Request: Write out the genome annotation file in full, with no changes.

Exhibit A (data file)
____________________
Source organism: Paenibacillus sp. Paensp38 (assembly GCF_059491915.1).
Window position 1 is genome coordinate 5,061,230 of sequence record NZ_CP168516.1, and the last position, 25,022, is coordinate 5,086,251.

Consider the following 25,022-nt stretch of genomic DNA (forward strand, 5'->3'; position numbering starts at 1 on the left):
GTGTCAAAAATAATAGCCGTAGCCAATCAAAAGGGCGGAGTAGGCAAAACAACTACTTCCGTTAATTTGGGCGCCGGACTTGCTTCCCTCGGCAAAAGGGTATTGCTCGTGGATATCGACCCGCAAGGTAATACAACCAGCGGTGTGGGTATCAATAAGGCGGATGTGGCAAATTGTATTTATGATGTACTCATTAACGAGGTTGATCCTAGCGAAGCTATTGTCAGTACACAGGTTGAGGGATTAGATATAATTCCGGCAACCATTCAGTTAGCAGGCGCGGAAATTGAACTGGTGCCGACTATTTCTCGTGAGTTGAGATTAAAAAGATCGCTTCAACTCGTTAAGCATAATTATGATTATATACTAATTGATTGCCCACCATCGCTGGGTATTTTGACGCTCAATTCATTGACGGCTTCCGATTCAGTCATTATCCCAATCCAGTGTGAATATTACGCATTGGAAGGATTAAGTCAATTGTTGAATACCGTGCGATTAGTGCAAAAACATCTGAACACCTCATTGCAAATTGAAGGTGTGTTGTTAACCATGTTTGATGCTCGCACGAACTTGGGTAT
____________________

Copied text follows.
Source organism: Paenibacillus sp. Paensp38 (assembly GCF_059491915.1).
Window position 1 is genome coordinate 5,061,230 of sequence record NZ_CP168516.1, and the last position, 25,022, is coordinate 5,086,251.

Consider the following 25,022-nt stretch of genomic DNA (forward strand, 5'->3'; position numbering starts at 1 on the left):
GTGTCAAAAATAATAGCCGTAGCCAATCAAAAGGGCGGAGTAGGCAAAACAACTACTTCCGTTAATTTGGGCGCCGGACTTGCTTCCCTCGGCAAAAGGGTATTGCTCGTGGATATCGACCCGCAAGGTAATACAACCAGCGGTGTGGGTATCAATAAGGCGGATGTGGCAAATTGTATTTATGATGTACTCATTAACGAGGTTGATCCTAGCGAAGCTATTGTCAGTACACAGGTTGAGGGATTAGATATAATTCCGGCAACCATTCAGTTAGCAGGCGCGGAAATTGAACTGGTGCCGACTATTTCTCGTGAGTTGAGATTAAAAAGATCGCTTCAACTCGTTAAGCATAATTATGATTATATACTAATTGATTGCCCACCATCGCTGGGTATTTTGACGCTCAATTCATTGACGGCTTCCGATTCAGTCATTATCCCAATCCAGTGTGAATATTACGCATTGGAAGGATTAAGTCAATTGTTGAATACCGTGCGATTAGTGCAAAAACATCTGAACACCTCATTGCAAATTGAAGGTGTGTTGTTAACCATGTTTGATGCTCGCACGAACTTGGGTAT